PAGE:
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CGJ Intern Update from Debbie Stieglitz

By August 5, 2016December 16th, 2019Internship Grant Program, Uganda
In our April newsletter, we told you about Hope, a young girl who was kidnapped, kept on a shrine, had her blood drained, her tongue cut, and her teeth removed. Thanks to a legal letter we drafted, the prosecutor increased the charges in that case. While we were thankful, we were not sure how the case would turn out and whether we would be able to provide additional assistance to see the prosecution to the end. But God knew. 

This summer, we sent three to interns to work with the Uganda Department of Public Prosecutions (our equivalent of the Attorney General). The following blog post is by one of those interns, Debbie Stieglitz.

Hope and Debbie
Last fall, Peter Sewakiryanga from Kyampisi Childcare Ministries came and spoke at a Regent Law Chapel about his work in combating and seeking justice for the children and families that fall victim to child sacrifice in Uganda.  Child sacrifice has increased in Uganda over the past several years as the economy of the country has boomed and some of the people in power believe that child sacrifice brings them their fortune.  After hearing testimonies from mothers and fathers who had lost their children and from some of the surviving children that were able to escape, I knew I would be spending my summer in Uganda.  From the moment my eyes were opened to this atrocious evil that is committed against hundreds of children in Uganda every year, I knew there was absolutely nothing else I wanted to do this summer then to come to Uganda and help in any way I could to fight these witch doctors.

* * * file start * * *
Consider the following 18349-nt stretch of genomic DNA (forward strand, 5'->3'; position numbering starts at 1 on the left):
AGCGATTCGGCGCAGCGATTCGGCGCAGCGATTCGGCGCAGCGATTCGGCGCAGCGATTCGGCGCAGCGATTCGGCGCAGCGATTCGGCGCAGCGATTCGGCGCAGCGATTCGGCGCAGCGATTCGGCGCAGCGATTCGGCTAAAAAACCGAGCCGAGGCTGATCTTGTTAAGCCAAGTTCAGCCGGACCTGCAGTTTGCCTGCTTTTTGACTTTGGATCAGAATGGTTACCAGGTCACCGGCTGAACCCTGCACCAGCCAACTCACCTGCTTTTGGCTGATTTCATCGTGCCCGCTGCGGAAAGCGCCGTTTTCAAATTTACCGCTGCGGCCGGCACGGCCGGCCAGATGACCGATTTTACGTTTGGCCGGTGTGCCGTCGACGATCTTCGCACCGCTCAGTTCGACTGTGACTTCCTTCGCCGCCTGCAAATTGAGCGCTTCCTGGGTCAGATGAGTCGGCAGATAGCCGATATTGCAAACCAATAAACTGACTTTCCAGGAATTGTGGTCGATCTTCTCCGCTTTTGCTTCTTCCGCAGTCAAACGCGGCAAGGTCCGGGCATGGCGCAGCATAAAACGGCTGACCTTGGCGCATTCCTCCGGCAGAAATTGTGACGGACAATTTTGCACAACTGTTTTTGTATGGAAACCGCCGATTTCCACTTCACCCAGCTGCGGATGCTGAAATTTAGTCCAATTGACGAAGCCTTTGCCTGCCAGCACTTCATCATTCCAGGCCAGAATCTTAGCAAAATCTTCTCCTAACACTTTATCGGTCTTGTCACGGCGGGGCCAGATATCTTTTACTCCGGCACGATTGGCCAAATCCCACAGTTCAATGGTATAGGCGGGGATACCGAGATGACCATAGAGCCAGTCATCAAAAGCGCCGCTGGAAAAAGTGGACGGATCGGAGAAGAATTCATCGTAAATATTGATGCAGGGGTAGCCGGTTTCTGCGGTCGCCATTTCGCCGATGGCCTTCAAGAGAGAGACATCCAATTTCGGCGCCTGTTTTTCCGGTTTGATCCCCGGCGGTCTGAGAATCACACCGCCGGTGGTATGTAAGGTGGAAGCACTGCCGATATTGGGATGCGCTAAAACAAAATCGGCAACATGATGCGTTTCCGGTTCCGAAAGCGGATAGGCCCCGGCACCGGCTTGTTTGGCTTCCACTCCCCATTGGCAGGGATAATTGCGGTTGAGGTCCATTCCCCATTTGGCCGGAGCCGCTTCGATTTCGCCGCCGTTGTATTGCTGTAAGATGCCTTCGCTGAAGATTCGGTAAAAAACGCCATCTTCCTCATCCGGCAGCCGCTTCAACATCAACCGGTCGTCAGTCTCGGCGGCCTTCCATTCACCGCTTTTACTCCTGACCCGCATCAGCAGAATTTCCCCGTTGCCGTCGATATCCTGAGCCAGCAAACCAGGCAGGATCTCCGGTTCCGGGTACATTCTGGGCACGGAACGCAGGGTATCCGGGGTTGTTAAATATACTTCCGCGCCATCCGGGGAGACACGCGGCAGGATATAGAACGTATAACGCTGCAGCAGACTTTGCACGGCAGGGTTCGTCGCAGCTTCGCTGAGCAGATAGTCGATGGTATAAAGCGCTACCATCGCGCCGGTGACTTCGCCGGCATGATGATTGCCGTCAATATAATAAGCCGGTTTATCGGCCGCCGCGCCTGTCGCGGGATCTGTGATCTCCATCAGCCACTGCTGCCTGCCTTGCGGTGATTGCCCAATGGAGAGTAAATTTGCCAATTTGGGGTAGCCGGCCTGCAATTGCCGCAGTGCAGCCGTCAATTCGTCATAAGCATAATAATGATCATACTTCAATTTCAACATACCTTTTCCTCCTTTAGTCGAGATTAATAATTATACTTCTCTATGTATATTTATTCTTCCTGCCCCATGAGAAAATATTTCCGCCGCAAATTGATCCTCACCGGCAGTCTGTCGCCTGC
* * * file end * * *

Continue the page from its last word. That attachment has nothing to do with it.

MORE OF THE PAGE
Before arriving in Uganda to intern for the Director of the Directorate of Public Prosecutions, I was thrilled to be placed on the team of students from the Center for Global Justice to work with Peter Sewakiryanga from Kyampisi Childcare Ministries.  This past spring, Peter sent the Center two cases seeking legal assistance.  Hope’s case came to us in late January and required urgent attention.  Hope was kidnapped when she was one and a half years old.  The witch doctor kept her on his shrine for almost two years, constantly draining her blood and harvesting different parts of her body.  As a result of this constant torture and poor living conditions, Hope now has severe cerebral palsy.  She requires 24/7 care just to survive.  And from my personal experience, as my own sister has severe cerebral palsy, I know that Hope’s condition will continue to bring new struggles as she continues to grow and age.

When I arrived in Uganda I was surprised to hear that Hope’s case was still being heard in Court.  It was a surreal moment realizing that work that was being done in faraway Virginia was about to catch up to my life now in Uganda.  I consider myself blessed that I am actually able to be here and see the fruits of the labor that had begun for Hope’s case so far away.

When I began my internship, I informed the assistant to the DPP about Hope’s case.  He was immediately interested in making sure this was handled properly so that Hope would get justice.  However, he questioned why the charge against the witch doctor was kidnapping with intent to cause grievous harm instead of kidnapping with intent to murder.  He asked me to research the Penal Code section on kidnapping with intent to murder and previous cases and determine if we could amend the charges.  After the research and knowing the facts in Hope’s case, we agreed that the charge should have been kidnapping with intent to murder that carries a maximum sentence of death as opposed to 15 years for kidnapping with intent to cause grievous harm.